Make your own free website on Tripod.com

The Sun In Space: What's It All About?

We see the sun every day, but what do we really know about it? Here are some of the sun's vital statistics to get you started:


Our sun is just another star, like others we see in the night sky. Specifically, it is known as a yellow dwarf star . The sun is very important to us, but it is relatively average when compared to other stars in the universe. It creates about 4.0E023 kilowatts of energy each second, and has been doing so for about 4 or 5 billion years. We should note that the Earth recieves only about 1-two billionth of the energy produced by the sun. This is a good thing: if we got much more of it, we could not survive.

Solar Anatomy:


The sun has the diameter of about 109 Earths and the volume of 1.25 million Earths--it's big! It is about 150 billion meters from Earth, and it takes light about 8 minutes to travel from our sun to Earth.


The sun is made up of several layers of matter: the core, the radiation zone, and the convection zone. There is also the photosphere, which is the surface of the sun and is discussed below.


There are 3 basic layers of gas around the sun: the photosphere , the chromosphere , and the corona.



Solar Events:


Solar flares are commonly defined as sudden and intense variations in brightness. They are believed to result from the build-up and explosive release of magnetic energy in the solar atmosphere. Some of the signs of a flare are gas rapidly heated to high temperatures, electrons and ions accelerated to high energies, and bulk mass motion.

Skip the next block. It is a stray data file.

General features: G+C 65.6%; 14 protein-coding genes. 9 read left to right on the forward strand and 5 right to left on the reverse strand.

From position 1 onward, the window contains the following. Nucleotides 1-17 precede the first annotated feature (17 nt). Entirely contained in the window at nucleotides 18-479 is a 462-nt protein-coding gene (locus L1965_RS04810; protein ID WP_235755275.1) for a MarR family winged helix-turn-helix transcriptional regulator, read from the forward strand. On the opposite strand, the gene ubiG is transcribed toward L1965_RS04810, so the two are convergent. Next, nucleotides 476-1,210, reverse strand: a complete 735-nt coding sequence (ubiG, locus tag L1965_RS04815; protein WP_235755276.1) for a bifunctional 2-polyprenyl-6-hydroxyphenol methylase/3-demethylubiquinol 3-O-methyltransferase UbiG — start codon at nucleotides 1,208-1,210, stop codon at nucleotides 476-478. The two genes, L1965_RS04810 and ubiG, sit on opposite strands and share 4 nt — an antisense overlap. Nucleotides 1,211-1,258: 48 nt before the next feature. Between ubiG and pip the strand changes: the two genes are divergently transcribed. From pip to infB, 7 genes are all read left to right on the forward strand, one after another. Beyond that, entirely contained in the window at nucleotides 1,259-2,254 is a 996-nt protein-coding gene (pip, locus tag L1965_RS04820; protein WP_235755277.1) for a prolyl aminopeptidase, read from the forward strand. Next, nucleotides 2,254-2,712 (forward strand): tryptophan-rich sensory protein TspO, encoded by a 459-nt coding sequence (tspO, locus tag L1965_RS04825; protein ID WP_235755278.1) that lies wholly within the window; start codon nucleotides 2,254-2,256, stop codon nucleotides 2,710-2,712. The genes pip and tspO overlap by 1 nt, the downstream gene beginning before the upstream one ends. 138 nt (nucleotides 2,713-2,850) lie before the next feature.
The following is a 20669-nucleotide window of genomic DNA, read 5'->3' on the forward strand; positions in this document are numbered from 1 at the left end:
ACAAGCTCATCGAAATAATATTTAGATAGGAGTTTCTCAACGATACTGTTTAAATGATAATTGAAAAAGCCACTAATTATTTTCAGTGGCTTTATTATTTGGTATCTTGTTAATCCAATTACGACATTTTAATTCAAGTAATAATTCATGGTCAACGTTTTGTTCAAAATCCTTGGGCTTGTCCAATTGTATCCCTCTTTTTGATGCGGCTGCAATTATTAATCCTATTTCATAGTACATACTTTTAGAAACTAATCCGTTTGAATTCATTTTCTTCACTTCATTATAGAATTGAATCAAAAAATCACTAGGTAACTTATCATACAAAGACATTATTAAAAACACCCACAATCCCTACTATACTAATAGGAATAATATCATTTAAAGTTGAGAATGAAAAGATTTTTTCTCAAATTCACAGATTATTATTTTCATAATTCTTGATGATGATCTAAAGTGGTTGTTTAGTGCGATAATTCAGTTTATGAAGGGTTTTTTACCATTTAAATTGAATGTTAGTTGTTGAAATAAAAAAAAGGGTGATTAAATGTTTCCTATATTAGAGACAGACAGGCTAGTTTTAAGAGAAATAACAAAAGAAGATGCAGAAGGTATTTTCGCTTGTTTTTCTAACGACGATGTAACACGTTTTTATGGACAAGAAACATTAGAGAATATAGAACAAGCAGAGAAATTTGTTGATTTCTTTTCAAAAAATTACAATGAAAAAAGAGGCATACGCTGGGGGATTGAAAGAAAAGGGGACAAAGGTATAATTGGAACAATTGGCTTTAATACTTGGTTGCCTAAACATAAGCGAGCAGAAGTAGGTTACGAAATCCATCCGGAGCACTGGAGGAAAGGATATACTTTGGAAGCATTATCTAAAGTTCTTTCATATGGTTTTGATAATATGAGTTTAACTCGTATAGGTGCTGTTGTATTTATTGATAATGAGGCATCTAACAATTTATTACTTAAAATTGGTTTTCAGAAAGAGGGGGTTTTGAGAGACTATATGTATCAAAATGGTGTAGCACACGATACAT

Sunspots can often be observed on the sun's surface. They may change in size and even location, but they are usually there. A sunspot is defined as a temporary disturbed area in the solar photosphere that appears dark because it is cooler than the surrounding areas. Sunspots consist of concentrations of strong magnetic flux. They usually occur in pairs or groups of opposite polarity that move in unison across the face of the Sun as it rotates.


The Future: What is next for our Sun?


Despite many dire predictions that our sun will collapse at any time, it should continue to produce energy for another 5 billion years. At this time, the sun will become a degenerate dwarf star.

The center of the sun is largely hydrogen gas. When this hydrogen is used up and converted into helium, the sun will be a red giant star. During this time, the core of the sun will collapse, pressed together by its own gravity.

Thermonuclear reactions from the fusion of hydrogen and helium will create a new surge of power and the outer layers of the sun will expand until it has a diameter of about 1000 times its present value. At this point, the sun will envelope the inner planets, including Earth.

When this energy is used up, after about 100 million years, the sun will begin to collapse again, until it becomes a white dwarf star about the size of the Earth. At this time, the sun will be only a fraction of its current brightness.



Back to SUNBEAMS home page